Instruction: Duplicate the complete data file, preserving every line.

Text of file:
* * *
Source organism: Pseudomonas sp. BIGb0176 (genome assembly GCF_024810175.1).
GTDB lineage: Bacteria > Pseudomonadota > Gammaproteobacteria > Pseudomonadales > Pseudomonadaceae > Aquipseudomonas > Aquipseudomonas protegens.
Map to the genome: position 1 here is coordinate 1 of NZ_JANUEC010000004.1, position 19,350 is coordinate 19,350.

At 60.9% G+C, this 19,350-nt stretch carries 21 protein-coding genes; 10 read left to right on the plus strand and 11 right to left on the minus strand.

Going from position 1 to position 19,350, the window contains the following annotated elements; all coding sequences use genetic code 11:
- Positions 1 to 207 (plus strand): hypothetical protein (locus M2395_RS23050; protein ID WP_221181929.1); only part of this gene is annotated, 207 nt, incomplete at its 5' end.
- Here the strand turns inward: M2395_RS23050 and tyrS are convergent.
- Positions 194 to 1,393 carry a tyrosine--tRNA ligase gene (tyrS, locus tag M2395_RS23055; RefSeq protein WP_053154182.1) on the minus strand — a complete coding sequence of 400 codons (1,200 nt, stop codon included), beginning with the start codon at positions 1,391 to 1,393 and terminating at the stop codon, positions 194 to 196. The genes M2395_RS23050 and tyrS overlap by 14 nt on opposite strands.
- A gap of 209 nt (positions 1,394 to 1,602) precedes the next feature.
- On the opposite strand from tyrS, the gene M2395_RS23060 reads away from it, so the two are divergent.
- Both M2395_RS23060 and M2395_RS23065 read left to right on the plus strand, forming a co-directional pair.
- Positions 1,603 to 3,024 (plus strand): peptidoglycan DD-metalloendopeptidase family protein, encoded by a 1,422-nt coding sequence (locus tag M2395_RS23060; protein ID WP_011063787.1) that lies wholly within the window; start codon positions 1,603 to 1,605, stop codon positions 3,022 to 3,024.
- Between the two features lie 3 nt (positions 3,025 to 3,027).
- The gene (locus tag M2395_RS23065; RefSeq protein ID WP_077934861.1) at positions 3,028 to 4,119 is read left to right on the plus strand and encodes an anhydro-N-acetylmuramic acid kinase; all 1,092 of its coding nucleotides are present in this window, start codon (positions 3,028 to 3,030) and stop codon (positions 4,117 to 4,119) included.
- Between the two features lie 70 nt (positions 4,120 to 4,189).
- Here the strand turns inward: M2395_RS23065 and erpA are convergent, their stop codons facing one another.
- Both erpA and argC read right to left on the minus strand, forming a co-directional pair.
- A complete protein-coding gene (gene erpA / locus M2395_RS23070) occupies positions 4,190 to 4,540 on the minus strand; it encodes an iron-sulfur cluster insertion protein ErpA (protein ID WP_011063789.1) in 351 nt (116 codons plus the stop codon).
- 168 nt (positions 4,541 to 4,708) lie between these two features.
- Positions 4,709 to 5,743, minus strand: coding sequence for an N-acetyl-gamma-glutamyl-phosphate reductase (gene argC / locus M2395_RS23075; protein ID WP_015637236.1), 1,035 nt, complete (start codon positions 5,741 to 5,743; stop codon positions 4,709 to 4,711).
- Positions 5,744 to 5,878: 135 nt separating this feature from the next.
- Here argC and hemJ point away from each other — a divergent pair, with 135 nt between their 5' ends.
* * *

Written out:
Source organism: Pseudomonas sp. BIGb0176 (genome assembly GCF_024810175.1).
GTDB lineage: Bacteria > Pseudomonadota > Gammaproteobacteria > Pseudomonadales > Pseudomonadaceae > Aquipseudomonas > Aquipseudomonas protegens.
Map to the genome: position 1 here is coordinate 1 of NZ_JANUEC010000004.1, position 19,350 is coordinate 19,350.

At 60.9% G+C, this 19,350-nt stretch carries 21 protein-coding genes; 10 read left to right on the plus strand and 11 right to left on the minus strand.

Going from position 1 to position 19,350, the window contains the following annotated elements; all coding sequences use genetic code 11:
- Positions 1 to 207 (plus strand): hypothetical protein (locus M2395_RS23050; protein ID WP_221181929.1); only part of this gene is annotated, 207 nt, incomplete at its 5' end.
- Here the strand turns inward: M2395_RS23050 and tyrS are convergent.
- Positions 194 to 1,393 carry a tyrosine--tRNA ligase gene (tyrS, locus tag M2395_RS23055; RefSeq protein WP_053154182.1) on the minus strand — a complete coding sequence of 400 codons (1,200 nt, stop codon included), beginning with the start codon at positions 1,391 to 1,393 and terminating at the stop codon, positions 194 to 196. The genes M2395_RS23050 and tyrS overlap by 14 nt on opposite strands.
- A gap of 209 nt (positions 1,394 to 1,602) precedes the next feature.
- On the opposite strand from tyrS, the gene M2395_RS23060 reads away from it, so the two are divergent.
- Both M2395_RS23060 and M2395_RS23065 read left to right on the plus strand, forming a co-directional pair.
- Positions 1,603 to 3,024 (plus strand): peptidoglycan DD-metalloendopeptidase family protein, encoded by a 1,422-nt coding sequence (locus tag M2395_RS23060; protein ID WP_011063787.1) that lies wholly within the window; start codon positions 1,603 to 1,605, stop codon positions 3,022 to 3,024.
- Between the two features lie 3 nt (positions 3,025 to 3,027).
- The gene (locus tag M2395_RS23065; RefSeq protein ID WP_077934861.1) at positions 3,028 to 4,119 is read left to right on the plus strand and encodes an anhydro-N-acetylmuramic acid kinase; all 1,092 of its coding nucleotides are present in this window, start codon (positions 3,028 to 3,030) and stop codon (positions 4,117 to 4,119) included.
- Between the two features lie 70 nt (positions 4,120 to 4,189).
- Here the strand turns inward: M2395_RS23065 and erpA are convergent, their stop codons facing one another.
- Both erpA and argC read right to left on the minus strand, forming a co-directional pair.
- A complete protein-coding gene (gene erpA / locus M2395_RS23070) occupies positions 4,190 to 4,540 on the minus strand; it encodes an iron-sulfur cluster insertion protein ErpA (protein ID WP_011063789.1) in 351 nt (116 codons plus the stop codon).
- 168 nt (positions 4,541 to 4,708) lie between these two features.
- Positions 4,709 to 5,743, minus strand: coding sequence for an N-acetyl-gamma-glutamyl-phosphate reductase (gene argC / locus M2395_RS23075; protein ID WP_015637236.1), 1,035 nt, complete (start codon positions 5,741 to 5,743; stop codon positions 4,709 to 4,711).
- Positions 5,744 to 5,878: 135 nt separating this feature from the next.
- Here argC and hemJ point away from each other — a divergent pair, with 135 nt between their 5' ends.